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new study from
Manuel Jimenez, MD, MS
, as-
sistant professor of pediatrics, and family medicine and
community health, has identified that the wait to see a
developmental and behavioral pediatrician--
only 1,000 of whom exist nationally--is nearly
six months. In addition, the study found that
there is an insufficient number of developmental
pediatric programs that offer accommodations
for non- English-speaking families.
Published in the Journal of Developmental &
Behavioral Pediatrics
, the study explored the barriers to
obtaining an appointment for an initial evaluation after
finding no documented evidence on the subject. Mem-
bers of the research team posed as "mystery shoppers,"
calling specialized developmental pediatric programs as-
sociated with children's hospitals across the country to
request an appointment. Of the 140 unique programs
that were called, 75 provided a wait time with an aver-
age of nearly five and a half months. Among these, 62
were reached in Spanish within a 24-hour period of the
initial call. Only 55 percent offered a wait time estimate
and nearly one-third did not offer any Spanish-language
services for the caller.
Dr. Jimenez, who also is an attending devel-
opmental and behavioral pediatrician at PSE&G
Children's Specialized Hospital, emphasized that
more work is needed to identify strategies that
provide better access to all children who are in
need of specialized services, as developmental
and behavioral problems are among the most
prevalent health concerns faced by children.
Along with Dr. Jimenez, the research team included
Emmanuel M. Alcaraz
, a student in the MD/PhD
program at the medical school;
Jerome Williams,
, Distinguished Professor and Prudential Chair in
Business, Rutgers Business School; and
Brian L. Strom,
, chancellor, Rutgers Biomedical and Health
Sciences. Dr. Jimenez's work is supported by the Robert
Wood Johnson Foundation Harold Amos Medical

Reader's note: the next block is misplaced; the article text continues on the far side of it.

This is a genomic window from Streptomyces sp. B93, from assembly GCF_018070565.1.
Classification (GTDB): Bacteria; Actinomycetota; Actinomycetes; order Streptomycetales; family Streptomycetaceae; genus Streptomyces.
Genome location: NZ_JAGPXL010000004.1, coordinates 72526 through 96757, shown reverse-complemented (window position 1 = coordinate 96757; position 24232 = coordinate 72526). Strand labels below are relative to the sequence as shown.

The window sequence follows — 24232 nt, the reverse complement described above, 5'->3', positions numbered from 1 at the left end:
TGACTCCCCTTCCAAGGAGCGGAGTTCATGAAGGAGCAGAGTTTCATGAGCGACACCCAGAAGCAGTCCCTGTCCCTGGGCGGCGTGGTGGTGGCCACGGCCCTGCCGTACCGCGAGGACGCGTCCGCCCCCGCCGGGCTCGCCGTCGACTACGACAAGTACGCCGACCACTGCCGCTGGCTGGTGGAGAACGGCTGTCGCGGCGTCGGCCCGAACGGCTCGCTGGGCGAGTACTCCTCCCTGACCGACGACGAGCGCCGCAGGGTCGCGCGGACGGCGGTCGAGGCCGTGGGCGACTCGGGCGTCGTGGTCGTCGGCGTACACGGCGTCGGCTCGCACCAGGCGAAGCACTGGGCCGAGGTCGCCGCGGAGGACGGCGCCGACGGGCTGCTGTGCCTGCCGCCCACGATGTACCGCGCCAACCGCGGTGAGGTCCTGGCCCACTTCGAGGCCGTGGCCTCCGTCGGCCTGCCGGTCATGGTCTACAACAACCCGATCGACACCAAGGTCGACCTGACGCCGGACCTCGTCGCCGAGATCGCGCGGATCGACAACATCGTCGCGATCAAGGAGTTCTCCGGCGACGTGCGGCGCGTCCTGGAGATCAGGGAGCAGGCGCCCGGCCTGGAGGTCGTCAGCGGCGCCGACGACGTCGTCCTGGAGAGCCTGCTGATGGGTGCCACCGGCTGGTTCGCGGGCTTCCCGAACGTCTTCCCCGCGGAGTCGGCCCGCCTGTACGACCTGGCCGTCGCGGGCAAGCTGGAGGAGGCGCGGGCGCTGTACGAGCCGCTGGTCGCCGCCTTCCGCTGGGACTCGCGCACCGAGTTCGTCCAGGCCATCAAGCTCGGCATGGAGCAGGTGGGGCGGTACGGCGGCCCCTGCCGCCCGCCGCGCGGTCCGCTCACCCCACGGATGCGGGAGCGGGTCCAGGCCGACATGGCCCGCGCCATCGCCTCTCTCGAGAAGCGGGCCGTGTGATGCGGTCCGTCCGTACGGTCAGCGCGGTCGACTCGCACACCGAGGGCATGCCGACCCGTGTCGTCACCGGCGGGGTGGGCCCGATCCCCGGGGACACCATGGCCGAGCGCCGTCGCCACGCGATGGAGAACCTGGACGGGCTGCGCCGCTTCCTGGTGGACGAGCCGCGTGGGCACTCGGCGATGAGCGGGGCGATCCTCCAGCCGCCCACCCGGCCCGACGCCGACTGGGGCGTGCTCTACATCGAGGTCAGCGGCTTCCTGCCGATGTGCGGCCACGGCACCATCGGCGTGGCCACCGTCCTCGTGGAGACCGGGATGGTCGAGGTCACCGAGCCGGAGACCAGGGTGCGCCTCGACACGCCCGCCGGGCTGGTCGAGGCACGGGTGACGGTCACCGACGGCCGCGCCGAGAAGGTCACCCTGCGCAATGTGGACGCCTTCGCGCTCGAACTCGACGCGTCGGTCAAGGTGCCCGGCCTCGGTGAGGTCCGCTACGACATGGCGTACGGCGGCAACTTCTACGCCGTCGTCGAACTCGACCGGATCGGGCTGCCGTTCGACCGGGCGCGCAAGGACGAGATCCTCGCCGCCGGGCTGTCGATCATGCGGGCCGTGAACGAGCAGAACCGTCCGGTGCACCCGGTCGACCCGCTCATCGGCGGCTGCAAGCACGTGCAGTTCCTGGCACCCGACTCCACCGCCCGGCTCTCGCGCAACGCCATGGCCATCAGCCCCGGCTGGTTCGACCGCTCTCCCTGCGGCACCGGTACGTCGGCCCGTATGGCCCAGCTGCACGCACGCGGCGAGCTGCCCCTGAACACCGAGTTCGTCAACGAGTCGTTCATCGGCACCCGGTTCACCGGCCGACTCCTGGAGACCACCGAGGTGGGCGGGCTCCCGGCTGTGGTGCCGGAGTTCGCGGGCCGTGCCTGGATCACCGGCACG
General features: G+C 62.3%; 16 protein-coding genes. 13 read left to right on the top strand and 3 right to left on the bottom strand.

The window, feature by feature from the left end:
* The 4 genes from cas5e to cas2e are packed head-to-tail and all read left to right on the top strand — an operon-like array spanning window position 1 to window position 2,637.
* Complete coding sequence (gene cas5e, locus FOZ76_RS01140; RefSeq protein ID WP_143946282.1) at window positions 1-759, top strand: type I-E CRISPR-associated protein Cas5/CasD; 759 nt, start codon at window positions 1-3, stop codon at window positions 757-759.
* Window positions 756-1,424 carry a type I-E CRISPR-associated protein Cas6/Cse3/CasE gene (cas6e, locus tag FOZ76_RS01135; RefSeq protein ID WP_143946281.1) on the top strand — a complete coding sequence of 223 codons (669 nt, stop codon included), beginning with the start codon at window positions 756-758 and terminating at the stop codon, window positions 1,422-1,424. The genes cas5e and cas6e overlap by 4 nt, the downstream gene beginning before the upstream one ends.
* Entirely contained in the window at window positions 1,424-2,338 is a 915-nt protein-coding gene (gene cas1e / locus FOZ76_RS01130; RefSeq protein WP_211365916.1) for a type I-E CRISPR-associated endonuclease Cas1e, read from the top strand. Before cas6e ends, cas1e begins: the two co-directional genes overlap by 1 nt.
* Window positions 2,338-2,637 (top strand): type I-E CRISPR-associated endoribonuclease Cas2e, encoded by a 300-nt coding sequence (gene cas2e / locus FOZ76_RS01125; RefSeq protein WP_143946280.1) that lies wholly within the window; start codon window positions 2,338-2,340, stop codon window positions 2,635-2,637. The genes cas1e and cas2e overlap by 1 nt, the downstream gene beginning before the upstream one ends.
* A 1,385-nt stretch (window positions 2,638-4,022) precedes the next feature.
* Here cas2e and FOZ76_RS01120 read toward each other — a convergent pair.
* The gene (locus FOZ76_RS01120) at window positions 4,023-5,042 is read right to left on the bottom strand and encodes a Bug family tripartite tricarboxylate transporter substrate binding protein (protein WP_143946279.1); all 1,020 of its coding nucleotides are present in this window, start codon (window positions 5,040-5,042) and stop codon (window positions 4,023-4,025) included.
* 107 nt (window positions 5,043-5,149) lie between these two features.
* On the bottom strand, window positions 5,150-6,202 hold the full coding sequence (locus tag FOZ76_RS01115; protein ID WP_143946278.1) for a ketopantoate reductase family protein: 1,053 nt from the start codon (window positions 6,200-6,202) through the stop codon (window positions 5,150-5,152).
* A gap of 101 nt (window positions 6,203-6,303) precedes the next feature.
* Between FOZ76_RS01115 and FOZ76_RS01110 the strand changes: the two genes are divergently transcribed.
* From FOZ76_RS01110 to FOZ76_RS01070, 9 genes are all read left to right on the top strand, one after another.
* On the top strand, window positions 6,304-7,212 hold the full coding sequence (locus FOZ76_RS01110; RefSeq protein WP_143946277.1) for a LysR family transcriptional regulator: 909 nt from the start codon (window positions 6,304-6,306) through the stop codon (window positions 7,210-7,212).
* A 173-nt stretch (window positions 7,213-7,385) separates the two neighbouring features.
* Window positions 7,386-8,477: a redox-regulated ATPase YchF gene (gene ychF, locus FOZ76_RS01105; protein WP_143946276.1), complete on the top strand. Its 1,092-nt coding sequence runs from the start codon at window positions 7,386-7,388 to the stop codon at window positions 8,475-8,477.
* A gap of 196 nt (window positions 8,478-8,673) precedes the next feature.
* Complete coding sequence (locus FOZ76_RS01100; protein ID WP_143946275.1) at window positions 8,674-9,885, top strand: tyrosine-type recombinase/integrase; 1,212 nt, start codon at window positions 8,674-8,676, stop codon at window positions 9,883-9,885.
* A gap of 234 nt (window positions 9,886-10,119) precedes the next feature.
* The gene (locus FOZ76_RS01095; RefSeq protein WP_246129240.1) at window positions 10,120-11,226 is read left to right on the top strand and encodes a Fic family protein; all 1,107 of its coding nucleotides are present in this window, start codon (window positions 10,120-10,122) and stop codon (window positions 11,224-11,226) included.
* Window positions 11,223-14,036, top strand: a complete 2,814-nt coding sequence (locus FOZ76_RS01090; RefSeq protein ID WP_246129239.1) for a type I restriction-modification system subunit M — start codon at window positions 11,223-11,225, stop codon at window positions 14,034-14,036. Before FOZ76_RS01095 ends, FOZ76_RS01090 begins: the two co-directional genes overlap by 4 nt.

Faculty Development Program.
Study Finds Long Wait Times, Language
Barriers Limit Access for Children with
Developmental Disorders
Rutgers Day
pril 29,
Robert Wood Johnson Medical
participated in
Rutgers Day
more than 103,000 visitors and community
members joined in festivities in New Brunswick,
Newark, and Camden. The medical school had
more than a dozen programs represented and
engaged the community in health, sciences, and
research activities.
Manuel Jimenez,
John Emerson
Above: Members of the Department of
Obstetrics, Gynecology, and Reproductive
Sciences team.
Left: George Batsides, MD
(standing), with Guarav Gupta, MD.
Cystic Fibrosis
Foundation Awards
More Than $380,000 to
Support CF Center
abiha Hussain, MD
, assistant pro-
fessor of medicine and director of the
adult CF program, and
Thomas Scanlin,
, professor of pediatrics, chief of the
division of pediatric pulmonary medicine
and Cystic Fibrosis Center director, re-
ceived a three-year clinical service grant
totaling $168,480 from the Cystic Fibrosis
Foundation (CFF) to provide pharmacy
support to the CF Center, which is part of
the medical school's Department of
Dr. Scanlin also
received three one-
year awards from the
foundation totaling
$212,335 to support
the Cystic Fibrosis
Center, the Therapeu-
tic Development
Center, and the PI
Protected Effort to
improve research
The CF Center, one
of only three Level III CF centers in the
state that is accredited by the Cystic
Fibrosis Foundation and one of only 96
accredited programs nationwide serving
adults with CF, has consistently ranked
among the best programs in the nation
for lung function and nutrition status in
individuals with CF. It is also a recipient of
the CFF's Quality Care Award.
From the
Patricia M. Hansen, MA
Jillian Prior
Jennifer Forbes
Beth-Ann Kerber
Kate O'Neill
Jillian Prior
Barbara Walsh Graphic Design
Published by Robert Wood Johnson Medical School
Part of Rutgers, The State University of New Jersey
Department of Communications and Public Affairs
Sabiha Hussain, MD
Sabiha Hussain, MD
John Emerson
Kim Sokoloff